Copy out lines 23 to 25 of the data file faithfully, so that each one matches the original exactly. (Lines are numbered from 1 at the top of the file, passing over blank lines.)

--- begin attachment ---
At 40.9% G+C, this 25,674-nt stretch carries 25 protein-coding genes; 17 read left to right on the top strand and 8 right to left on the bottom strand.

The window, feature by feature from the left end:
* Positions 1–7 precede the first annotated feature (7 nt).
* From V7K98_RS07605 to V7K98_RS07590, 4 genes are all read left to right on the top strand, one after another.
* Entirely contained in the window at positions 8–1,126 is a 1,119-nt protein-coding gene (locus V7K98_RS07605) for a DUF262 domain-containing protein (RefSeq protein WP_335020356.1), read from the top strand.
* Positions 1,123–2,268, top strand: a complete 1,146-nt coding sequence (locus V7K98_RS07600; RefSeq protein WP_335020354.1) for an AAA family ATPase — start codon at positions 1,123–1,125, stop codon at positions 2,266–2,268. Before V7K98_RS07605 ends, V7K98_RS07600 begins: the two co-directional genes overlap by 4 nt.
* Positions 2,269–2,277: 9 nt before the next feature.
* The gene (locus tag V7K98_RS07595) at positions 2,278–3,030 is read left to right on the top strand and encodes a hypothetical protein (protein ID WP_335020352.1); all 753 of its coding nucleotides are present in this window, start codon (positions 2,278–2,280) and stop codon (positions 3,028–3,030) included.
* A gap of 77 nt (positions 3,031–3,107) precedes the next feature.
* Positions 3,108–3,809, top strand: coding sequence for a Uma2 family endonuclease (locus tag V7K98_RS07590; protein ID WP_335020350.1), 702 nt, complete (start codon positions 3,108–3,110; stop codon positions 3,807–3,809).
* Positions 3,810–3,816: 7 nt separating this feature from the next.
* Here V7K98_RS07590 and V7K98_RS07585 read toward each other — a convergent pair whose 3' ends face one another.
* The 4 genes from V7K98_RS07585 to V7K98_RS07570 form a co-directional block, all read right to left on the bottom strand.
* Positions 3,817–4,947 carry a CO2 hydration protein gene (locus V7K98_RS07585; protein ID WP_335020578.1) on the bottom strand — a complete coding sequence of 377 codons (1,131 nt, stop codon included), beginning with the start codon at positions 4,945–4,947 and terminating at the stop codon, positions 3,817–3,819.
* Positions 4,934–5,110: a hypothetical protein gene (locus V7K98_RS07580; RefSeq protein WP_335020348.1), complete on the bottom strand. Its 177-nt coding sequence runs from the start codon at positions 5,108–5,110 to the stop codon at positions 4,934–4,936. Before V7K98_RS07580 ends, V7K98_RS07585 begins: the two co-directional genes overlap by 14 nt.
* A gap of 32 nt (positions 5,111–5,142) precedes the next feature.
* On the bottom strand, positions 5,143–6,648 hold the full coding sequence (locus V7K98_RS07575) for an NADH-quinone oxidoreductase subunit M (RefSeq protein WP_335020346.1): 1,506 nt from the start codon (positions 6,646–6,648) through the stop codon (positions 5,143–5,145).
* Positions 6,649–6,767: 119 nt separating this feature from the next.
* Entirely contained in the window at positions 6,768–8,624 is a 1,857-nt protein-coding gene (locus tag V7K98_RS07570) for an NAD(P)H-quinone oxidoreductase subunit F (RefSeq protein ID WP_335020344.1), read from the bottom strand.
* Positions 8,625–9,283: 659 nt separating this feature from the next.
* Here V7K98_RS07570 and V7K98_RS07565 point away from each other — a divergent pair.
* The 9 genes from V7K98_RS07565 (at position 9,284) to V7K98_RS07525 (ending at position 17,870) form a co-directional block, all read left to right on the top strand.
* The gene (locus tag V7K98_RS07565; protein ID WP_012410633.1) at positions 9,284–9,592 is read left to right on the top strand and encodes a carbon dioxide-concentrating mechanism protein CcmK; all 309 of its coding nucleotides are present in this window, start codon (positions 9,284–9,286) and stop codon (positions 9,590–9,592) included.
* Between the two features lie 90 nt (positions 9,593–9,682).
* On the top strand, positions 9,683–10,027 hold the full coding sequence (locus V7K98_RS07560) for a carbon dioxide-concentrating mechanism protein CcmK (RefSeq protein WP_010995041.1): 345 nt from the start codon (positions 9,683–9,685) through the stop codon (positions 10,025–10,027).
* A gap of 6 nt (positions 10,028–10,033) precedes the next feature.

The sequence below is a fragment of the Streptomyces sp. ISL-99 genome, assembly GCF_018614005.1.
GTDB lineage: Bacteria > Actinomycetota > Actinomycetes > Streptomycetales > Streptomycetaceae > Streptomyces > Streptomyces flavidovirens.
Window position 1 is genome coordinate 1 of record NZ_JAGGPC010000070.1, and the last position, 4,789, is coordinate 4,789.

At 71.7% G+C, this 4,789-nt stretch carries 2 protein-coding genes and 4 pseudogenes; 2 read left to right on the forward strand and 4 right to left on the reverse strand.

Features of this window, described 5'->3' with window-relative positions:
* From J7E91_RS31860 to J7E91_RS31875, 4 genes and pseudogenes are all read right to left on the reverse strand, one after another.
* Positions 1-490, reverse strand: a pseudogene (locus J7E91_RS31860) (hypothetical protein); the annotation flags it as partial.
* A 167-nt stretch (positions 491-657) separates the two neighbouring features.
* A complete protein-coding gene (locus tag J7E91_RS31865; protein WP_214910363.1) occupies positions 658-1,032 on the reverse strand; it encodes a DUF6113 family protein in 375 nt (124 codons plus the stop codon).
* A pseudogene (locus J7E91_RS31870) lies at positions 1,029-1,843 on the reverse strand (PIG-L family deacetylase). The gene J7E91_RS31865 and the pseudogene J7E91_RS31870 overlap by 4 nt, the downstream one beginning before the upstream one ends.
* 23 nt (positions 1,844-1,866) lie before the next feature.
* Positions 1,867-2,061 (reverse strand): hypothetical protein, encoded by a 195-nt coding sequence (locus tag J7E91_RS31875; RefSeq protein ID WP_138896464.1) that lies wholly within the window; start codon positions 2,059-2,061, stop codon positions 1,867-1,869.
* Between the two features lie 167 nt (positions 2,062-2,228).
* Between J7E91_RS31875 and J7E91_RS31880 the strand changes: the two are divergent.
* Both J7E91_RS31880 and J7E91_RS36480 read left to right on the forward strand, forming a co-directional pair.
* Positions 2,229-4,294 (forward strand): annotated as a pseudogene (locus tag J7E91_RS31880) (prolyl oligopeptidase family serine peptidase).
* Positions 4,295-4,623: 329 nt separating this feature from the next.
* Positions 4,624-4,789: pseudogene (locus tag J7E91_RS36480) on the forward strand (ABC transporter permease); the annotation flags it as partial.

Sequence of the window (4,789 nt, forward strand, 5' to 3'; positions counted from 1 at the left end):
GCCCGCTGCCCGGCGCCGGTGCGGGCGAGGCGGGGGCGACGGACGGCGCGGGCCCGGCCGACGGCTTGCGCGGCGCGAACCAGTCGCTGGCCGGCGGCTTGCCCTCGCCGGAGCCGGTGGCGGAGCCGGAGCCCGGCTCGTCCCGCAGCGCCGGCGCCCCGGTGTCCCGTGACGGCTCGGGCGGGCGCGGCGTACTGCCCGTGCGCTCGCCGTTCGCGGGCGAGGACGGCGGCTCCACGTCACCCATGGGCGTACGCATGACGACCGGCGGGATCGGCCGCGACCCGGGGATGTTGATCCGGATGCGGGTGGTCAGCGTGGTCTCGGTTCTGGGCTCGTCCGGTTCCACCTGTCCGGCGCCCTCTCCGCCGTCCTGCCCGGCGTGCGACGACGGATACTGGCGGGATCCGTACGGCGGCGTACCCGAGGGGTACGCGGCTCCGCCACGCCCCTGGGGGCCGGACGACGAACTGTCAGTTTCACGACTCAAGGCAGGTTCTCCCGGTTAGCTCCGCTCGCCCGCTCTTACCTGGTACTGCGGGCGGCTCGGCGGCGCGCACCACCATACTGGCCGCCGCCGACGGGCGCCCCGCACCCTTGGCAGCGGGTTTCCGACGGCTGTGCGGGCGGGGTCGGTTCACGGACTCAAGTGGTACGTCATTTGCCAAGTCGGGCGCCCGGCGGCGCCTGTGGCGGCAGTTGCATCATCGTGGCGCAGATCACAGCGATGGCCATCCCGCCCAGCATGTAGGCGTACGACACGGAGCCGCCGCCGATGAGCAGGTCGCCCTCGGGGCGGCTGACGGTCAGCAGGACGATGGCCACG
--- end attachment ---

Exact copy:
* The gene (locus tag V7K98_RS07565; protein ID WP_012410633.1) at positions 9,284–9,592 is read left to right on the top strand and encodes a carbon dioxide-concentrating mechanism protein CcmK; all 309 of its coding nucleotides are present in this window, start codon (positions 9,284–9,286) and stop codon (positions 9,590–9,592) included.
* Between the two features lie 90 nt (positions 9,593–9,682).
* On the top strand, positions 9,683–10,027 hold the full coding sequence (locus V7K98_RS07560) for a carbon dioxide-concentrating mechanism protein CcmK (RefSeq protein WP_010995041.1): 345 nt from the start codon (positions 9,683–9,685) through the stop codon (positions 10,025–10,027).